Research Seminar: Preventing Organizational Knowledge Leakage: The Influence of Knowledge Seekers’ Awareness, Motivation, and Capability.
Nazarbayev University Graduate School of Business invites you to the Research Seminar titled "Preventing Organizational Knowledge Leakage: The Influence of Knowledge Seekers’ Awareness, Motivation, and Capability" by Dr. Chen.
Purpose—To answer the question how does a knowledge-possessing organization recognize the possibility of and craft strategies to prevent knowledge leakage, we investigate how awareness of valuable knowledge, and the motivation and capability to acquire the knowledge, together, influence attempts of potential knowledge seeking organizations to acquire the knowledge.
Design/methodology/approach—A process model is created and an empirical examination performed to help knowledge-possessing organizations understand and identify steps that potential knowledge seeking organizations take when deciding whether to attempt to acquire valuable knowledge.
Findings—Awareness of valuable knowledge in a knowledge-possessing organization, and the motivation and capability to acquire the knowledge function in a multiplicative manner such that all three elements need to be present for potential knowledge seeking organizations to attempt to acquire knowledge. Accordingly, knowledge-possessing organizations can inhibit awareness, motivation, and capability of potential knowledge-seeking organizations to stave off and degrade knowledge acquisition attempts.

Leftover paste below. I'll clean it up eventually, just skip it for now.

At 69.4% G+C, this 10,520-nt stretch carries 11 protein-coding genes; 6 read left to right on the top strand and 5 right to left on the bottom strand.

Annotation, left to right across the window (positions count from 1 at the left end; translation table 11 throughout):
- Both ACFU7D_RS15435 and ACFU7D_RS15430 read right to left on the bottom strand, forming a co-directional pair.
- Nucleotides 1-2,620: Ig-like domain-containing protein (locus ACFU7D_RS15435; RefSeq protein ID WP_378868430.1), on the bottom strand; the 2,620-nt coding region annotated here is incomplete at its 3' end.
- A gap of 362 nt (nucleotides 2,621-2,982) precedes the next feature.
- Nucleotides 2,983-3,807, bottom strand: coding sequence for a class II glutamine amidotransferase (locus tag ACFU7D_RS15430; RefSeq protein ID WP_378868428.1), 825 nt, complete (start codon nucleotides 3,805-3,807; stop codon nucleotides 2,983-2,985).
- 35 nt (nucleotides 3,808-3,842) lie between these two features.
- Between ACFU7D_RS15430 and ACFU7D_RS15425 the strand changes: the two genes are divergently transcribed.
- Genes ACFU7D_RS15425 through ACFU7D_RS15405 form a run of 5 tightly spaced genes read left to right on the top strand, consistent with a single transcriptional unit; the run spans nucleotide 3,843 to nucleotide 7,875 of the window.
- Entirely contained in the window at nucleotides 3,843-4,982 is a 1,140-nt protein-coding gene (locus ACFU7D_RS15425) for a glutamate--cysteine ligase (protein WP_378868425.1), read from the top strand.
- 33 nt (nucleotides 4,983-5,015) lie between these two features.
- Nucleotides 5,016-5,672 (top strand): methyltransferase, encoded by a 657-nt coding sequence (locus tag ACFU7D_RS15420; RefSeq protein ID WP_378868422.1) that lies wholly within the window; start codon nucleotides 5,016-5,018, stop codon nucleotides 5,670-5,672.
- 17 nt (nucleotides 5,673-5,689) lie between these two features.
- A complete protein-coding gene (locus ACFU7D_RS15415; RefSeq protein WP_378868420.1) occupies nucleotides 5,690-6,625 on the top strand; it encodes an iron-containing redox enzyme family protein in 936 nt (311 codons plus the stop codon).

Originality—The proposed process model distinguishes the effects of awareness, motivation, and capability, while showing how they combine to influence knowledge seeking.
Research limitations/implications—Awareness, motivation, and capability of potential knowledge seeking organizations should all be assessed when examining the likelihood and success of knowledge seeking attempts to more effectively prevent knowledge leakage for a knowledge-possessing organization.
Practical implications—Organizations should be cognizant of competitors, alliance partners and other organizations who may attempt to acquire their valuable knowledge. In particular, organizations should evaluate, and inhibit where appropriate, the awareness, motivation, and capability of potential knowledge-seeking organizations.
Add to your calendar
Andrew N. K. Chen
Professor Andrew N. K. Chen’s current teaching and research interests include knowledge management, IT business value, human computer interface design, database management, and business and web programming applications. His research work appears in Decision Sciences, Decision Support Systems, European Journal of Operational Research, Information & Management, Journal of the Association for Information Systems, Journal of Management Information Systems, MIS Quarterly, and international conferences and workshops such as AMCIS, DSI, ICIS, PACIS, and WITS.